Master of Architectural Placements. One Window Tax Closes, another Tax Window Opens.
16.04.2013 9 °C
While there's little doubt that Glasgow is small compare to Paris. Sure, London, Paris or even the smaller cousin city Edinburgh has many more buildings that are far grander. Glasgow is therefore quantitatively inferior than either Edinburgh or Paris, but qualitatively it has its beauty and charm. In some way it outshines the contenders I mentioned. I should mention that while Edinburgh seems to be busier (with tourists), and has grander buildings, it's essentially one street - the Royal Mile - old town.
There have been some friendly rivalries between Glasgow and Edinburgh. These neighbouring English city rivalries are all too common, like Sydney and Melbourne (in Australia), Christchurch and Ackland (in NZ), etc.
At least one of the thing that I find Glasgow arguably outdoes the other great European cities is their strategic placement of buildings. Don't get me wrong, Paris is probably the best example of how landmarks could be strategically placed to maximise visual impact.
The Historical Axis in Paris that I discussed in great length in this article shows such masterful placement of architectural elements within the city to create great vista (and symbolic representation). This is just the best example in the numerous instances of such strategic positioning of public architecture.
Having said that, how could I still possibly say that a relatively smaller-scale city of Glasgow could measure up to Paris? Its very strength lies in its smaller size, and simplicity. Any kind of architectural or city planning theme would be clearly expressed without being lost in the patchworks of cluttering landmarks.
One of the strategic placement I'm referring to the positioning of a prominent public building at the intersection of a 'T' junction where the building facade faces squarely down the street. And many centres of cross roads also exploited for best visual effects. The best and most well know examples are the Glasgow Gallery of Modern Art and the St. George Tron Church. The Tolbooth and Tron Steeples are also served as great examples.
Ingram Street Sign, Merchant City, Glasgow, Scotland, UK
Ingram Street lies in the heart of the Merchant City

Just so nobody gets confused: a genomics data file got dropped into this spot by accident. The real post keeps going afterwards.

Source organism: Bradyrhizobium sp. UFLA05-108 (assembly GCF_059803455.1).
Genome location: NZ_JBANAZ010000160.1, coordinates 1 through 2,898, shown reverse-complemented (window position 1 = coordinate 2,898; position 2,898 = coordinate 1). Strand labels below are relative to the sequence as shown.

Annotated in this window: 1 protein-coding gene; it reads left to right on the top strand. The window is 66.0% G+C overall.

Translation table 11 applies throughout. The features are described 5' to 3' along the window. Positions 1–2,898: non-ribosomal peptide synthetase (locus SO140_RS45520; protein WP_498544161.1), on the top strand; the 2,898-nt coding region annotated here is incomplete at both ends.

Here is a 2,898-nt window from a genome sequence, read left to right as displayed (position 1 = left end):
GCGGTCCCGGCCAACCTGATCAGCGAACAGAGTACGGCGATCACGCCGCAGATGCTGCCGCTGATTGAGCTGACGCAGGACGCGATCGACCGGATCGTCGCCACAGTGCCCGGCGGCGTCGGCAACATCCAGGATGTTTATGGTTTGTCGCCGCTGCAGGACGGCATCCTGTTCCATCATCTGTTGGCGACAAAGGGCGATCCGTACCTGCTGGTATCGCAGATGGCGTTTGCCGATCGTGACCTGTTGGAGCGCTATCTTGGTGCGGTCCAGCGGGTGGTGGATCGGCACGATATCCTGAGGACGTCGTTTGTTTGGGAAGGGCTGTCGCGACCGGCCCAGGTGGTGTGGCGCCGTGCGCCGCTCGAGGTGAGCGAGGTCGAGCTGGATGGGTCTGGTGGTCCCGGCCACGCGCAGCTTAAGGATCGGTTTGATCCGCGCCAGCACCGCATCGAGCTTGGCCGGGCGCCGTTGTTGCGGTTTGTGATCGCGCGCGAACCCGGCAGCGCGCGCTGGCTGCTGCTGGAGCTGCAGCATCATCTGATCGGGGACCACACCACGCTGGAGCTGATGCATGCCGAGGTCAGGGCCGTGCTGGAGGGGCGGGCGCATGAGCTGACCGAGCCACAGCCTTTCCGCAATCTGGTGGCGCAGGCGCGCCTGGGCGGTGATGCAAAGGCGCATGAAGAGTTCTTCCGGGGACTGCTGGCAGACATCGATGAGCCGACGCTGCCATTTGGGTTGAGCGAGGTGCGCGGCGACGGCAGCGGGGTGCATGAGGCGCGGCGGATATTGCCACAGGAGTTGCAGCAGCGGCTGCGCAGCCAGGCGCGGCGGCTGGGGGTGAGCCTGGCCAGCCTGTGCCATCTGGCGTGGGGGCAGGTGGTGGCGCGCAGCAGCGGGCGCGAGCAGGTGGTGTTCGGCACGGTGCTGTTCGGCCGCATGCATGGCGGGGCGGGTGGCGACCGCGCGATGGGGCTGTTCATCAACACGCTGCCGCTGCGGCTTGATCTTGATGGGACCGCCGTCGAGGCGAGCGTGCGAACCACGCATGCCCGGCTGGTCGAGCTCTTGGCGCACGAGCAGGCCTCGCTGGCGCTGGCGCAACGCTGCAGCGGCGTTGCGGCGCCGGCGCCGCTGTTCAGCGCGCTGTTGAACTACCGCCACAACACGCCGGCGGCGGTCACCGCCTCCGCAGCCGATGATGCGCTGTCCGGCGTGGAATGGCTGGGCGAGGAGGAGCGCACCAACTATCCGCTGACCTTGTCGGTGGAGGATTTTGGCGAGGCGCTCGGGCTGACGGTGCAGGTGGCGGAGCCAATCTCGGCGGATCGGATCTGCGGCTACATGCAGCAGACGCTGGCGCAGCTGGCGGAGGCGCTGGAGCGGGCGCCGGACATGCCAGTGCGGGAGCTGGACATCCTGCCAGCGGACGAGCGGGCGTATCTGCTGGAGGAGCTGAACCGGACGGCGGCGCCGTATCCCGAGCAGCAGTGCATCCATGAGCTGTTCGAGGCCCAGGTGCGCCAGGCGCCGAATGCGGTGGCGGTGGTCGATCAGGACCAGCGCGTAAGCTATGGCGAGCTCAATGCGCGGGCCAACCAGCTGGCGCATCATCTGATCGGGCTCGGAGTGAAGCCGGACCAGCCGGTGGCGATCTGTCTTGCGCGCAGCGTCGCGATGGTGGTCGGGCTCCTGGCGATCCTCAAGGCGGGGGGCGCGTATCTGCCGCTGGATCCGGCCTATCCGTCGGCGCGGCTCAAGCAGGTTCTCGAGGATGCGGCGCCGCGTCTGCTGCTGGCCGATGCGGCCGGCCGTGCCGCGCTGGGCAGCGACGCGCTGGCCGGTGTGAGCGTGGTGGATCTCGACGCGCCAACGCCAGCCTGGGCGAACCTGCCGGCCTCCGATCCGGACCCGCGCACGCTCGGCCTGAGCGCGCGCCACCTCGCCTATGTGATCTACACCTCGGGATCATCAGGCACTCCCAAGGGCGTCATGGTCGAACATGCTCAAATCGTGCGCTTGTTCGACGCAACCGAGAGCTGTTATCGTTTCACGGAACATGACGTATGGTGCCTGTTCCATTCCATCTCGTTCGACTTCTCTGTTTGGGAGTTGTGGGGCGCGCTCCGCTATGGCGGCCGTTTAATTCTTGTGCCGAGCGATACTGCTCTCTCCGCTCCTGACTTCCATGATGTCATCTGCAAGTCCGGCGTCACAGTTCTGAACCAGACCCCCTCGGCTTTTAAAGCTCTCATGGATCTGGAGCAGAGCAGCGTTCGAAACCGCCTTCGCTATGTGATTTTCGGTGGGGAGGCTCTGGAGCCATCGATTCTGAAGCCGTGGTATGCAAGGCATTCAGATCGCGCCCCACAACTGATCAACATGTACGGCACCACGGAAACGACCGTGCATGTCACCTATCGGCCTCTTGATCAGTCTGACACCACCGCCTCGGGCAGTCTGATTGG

To see this theme being beautifully orchestrated, take a walk down Trongate St and continue into Argyle St. Start your walk on the eastern end from High St. As you walk westwards, take a look towards your right. You'll be looking at public building locating on Ingram St, which is considered the centre of the city. You would be rewarded with nice architecure that look back at you squarely from Ingram St looking like a cowboy ready for a quick draw with you (shoot them with your camera). I.e. the building's centre line is nicely aligned with the street's centre line, giving it a nice symmetry and focal points. (There's nothing interesting on the left to look at as it's the southern fringe of the city, or as the cops would say, "Move on! There's nothing to see here").
Statue of George Hutcheson, Hutcheson Hall, Glasgow, Scotland, UK
Hutchesons Hall, Glasgow, Scotland, UK
Hutchesons Hall, view from Trongate St
with statues of Hutcheson Bros on 2 sides
Statue of Thomas Hutcheson, Hutcheson Hall, Glasgow, Scotland, UK
Ramshorn Kirk, Glasgow, Scotland, UK
Ramshorn Kirk ('kirk' = 'Church' in Scottish)
staring down Candleriggs St, viewed from Trongate St
The Ramshorn Kirk was bought by University of Strathclyde, and is renamed to Ramshorn Theatre to reflect its new function.
Arches behind the Glasgow City Chamber, Glasgow, Scotland, UK
Stately and imposing arches behind the Glasgow City Chamber
running on John St
Very little of this could be seen in London or Edinburgh. This usually happens when a city is continuously evolving, and ending up with irregular patchworks of building placements. Glasgow is given me the impression that the various building was being carefully placed as part of a grander city planning. Glasgow received the City of Architecture and Design award in 1999. Well, if they didn't get one, I'll surely happy to hand one out to them.
Another thing suggests to me that this placement is all part of the city design is the that the street names are usually named after the public buildings that run off it. E.g. St George Tron Church faces down George St. Hutcheson St runs off the Hutchesons Hall. To name just 2 examples.
Remember too that all the revenues that radiating from Arc de Triomphe Etoile is all part of city planning. something so symmetrical couldn't occur with the natural evolution of a city. It's happened by design, not by accident. As far as the percentage of such strategic placement of landmarks are concerned, Glasgow easily far exceeds that of Paris.
Another thing that I consider a plus because of the city small size, it's tourist number. You won't have to worry too much of the tourist queues, people
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